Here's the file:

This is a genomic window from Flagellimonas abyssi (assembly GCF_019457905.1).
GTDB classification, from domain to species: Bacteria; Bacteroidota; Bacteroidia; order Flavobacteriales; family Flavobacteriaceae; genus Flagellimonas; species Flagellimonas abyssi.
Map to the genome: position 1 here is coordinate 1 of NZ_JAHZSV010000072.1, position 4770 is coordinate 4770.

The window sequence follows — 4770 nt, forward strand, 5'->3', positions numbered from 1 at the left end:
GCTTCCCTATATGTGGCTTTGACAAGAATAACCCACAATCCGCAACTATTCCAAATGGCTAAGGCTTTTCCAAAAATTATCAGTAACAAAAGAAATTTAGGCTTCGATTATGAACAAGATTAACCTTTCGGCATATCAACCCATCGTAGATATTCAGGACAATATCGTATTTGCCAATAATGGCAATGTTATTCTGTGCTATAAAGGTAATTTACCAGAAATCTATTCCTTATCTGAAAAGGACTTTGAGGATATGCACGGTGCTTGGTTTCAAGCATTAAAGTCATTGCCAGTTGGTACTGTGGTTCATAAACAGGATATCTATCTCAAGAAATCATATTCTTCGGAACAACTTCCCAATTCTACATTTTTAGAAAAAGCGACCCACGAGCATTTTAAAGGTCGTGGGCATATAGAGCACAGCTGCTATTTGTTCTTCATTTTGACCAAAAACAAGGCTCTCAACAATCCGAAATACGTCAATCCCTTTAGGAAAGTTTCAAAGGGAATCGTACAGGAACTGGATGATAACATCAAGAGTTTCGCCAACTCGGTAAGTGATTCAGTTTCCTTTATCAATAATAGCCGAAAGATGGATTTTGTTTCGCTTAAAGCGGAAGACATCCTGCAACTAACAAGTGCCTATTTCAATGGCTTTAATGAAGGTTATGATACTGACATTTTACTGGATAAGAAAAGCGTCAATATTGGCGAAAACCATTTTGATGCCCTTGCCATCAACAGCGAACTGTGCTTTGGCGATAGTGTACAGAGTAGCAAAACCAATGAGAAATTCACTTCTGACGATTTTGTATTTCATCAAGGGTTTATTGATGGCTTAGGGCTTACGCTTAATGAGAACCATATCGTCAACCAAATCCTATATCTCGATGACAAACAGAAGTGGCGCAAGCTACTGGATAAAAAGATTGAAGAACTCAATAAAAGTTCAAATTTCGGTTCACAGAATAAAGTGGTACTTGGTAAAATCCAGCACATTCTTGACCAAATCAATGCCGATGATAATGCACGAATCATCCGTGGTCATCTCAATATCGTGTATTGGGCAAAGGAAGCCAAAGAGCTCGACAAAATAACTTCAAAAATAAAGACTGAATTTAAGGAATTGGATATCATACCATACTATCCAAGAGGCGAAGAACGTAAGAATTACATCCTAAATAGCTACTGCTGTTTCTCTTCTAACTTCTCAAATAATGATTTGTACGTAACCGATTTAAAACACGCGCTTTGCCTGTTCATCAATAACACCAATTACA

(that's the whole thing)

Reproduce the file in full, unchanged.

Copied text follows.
This is a genomic window from Flagellimonas abyssi (assembly GCF_019457905.1).
GTDB classification, from domain to species: Bacteria; Bacteroidota; Bacteroidia; order Flavobacteriales; family Flavobacteriaceae; genus Flagellimonas; species Flagellimonas abyssi.
Map to the genome: position 1 here is coordinate 1 of NZ_JAHZSV010000072.1, position 4770 is coordinate 4770.

The window sequence follows — 4770 nt, forward strand, 5'->3', positions numbered from 1 at the left end:
GCTTCCCTATATGTGGCTTTGACAAGAATAACCCACAATCCGCAACTATTCCAAATGGCTAAGGCTTTTCCAAAAATTATCAGTAACAAAAGAAATTTAGGCTTCGATTATGAACAAGATTAACCTTTCGGCATATCAACCCATCGTAGATATTCAGGACAATATCGTATTTGCCAATAATGGCAATGTTATTCTGTGCTATAAAGGTAATTTACCAGAAATCTATTCCTTATCTGAAAAGGACTTTGAGGATATGCACGGTGCTTGGTTTCAAGCATTAAAGTCATTGCCAGTTGGTACTGTGGTTCATAAACAGGATATCTATCTCAAGAAATCATATTCTTCGGAACAACTTCCCAATTCTACATTTTTAGAAAAAGCGACCCACGAGCATTTTAAAGGTCGTGGGCATATAGAGCACAGCTGCTATTTGTTCTTCATTTTGACCAAAAACAAGGCTCTCAACAATCCGAAATACGTCAATCCCTTTAGGAAAGTTTCAAAGGGAATCGTACAGGAACTGGATGATAACATCAAGAGTTTCGCCAACTCGGTAAGTGATTCAGTTTCCTTTATCAATAATAGCCGAAAGATGGATTTTGTTTCGCTTAAAGCGGAAGACATCCTGCAACTAACAAGTGCCTATTTCAATGGCTTTAATGAAGGTTATGATACTGACATTTTACTGGATAAGAAAAGCGTCAATATTGGCGAAAACCATTTTGATGCCCTTGCCATCAACAGCGAACTGTGCTTTGGCGATAGTGTACAGAGTAGCAAAACCAATGAGAAATTCACTTCTGACGATTTTGTATTTCATCAAGGGTTTATTGATGGCTTAGGGCTTACGCTTAATGAGAACCATATCGTCAACCAAATCCTATATCTCGATGACAAACAGAAGTGGCGCAAGCTACTGGATAAAAAGATTGAAGAACTCAATAAAAGTTCAAATTTCGGTTCACAGAATAAAGTGGTACTTGGTAAAATCCAGCACATTCTTGACCAAATCAATGCCGATGATAATGCACGAATCATCCGTGGTCATCTCAATATCGTGTATTGGGCAAAGGAAGCCAAAGAGCTCGACAAAATAACTTCAAAAATAAAGACTGAATTTAAGGAATTGGATATCATACCATACTATCCAAGAGGCGAAGAACGTAAGAATTACATCCTAAATAGCTACTGCTGTTTCTCTTCTAACTTCTCAAATAATGATTTGTACGTAACCGATTTAAAACACGCGCTTTGCCTGTTCATCAATAACACCAATTACA